Chinese chilies are a small, spicy pepper popular in both Central American and East Asian cooking. The flavour is sharp, bright, slightly acidic, and quite spicy. The pepper is native to Central America, but is grown extensively in China. In Mexican and Central American stores they’ll generally sold under the name Chiles Japones. In Asian grocery stores, they’re generally sold as Chinese chilies, Tianjin (or Tian Tsin) chilies, or simply hot chilies. They may also be sold as Thai chilies, though this name generally refers to a separate group of hotter chili peppers common in Southeast Asian cooking.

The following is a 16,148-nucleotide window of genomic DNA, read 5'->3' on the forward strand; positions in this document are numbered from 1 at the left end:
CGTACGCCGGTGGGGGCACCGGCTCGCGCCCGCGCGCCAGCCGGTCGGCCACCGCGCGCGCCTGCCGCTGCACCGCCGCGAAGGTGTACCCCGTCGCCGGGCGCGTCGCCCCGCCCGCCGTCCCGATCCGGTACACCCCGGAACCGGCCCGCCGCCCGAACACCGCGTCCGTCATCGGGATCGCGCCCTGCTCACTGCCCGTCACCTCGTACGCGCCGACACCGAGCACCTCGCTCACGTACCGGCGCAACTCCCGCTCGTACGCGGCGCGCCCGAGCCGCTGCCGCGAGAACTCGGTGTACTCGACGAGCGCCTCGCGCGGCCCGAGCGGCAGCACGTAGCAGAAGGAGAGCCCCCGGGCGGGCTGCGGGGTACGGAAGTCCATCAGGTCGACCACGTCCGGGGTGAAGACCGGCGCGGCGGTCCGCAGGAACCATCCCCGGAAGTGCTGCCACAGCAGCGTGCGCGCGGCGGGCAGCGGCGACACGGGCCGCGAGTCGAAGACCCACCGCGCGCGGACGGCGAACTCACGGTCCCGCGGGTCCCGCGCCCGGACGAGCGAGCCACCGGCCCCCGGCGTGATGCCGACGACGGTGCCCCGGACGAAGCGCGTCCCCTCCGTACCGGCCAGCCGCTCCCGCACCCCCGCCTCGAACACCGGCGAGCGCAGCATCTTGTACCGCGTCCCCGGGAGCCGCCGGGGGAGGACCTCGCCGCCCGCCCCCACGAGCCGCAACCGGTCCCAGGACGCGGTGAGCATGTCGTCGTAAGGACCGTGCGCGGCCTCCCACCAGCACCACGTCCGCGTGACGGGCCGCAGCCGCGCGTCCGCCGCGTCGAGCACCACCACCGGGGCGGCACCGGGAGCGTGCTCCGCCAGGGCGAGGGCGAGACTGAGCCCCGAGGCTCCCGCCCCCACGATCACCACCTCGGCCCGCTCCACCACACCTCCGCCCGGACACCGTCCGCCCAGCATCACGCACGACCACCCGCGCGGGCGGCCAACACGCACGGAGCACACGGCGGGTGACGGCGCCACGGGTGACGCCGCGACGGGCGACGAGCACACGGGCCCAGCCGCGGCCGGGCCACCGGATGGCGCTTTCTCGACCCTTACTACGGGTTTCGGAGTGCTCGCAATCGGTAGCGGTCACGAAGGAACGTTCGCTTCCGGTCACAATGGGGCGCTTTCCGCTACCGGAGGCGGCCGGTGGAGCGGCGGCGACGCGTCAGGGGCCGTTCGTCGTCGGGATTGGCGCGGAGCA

Nomenclature is something of an issue for this pepper. Several very similar small hot chilies are sold under a variety of similar or identical names, and these names are affected by differences in language, location, and marketing. For clarification on this, consult the “Types and Varieties” section below. Regardless of the confusion, there is significant overlap in the flavour and spice-level of these various chilies, and they can be used more-or-less interchangeably.
Chinese chilies are generally available whole (as shown in the picture), and ground or crushed, though it is generally difficult to find crushed or ground Chinese chilies that have been accurately and specifically labeled as such.
Chinese chilies should, ideally, be differentiated from the group of thin, hot chilies called Thai chilies, though this can be difficult at times.
Scoville Heat Units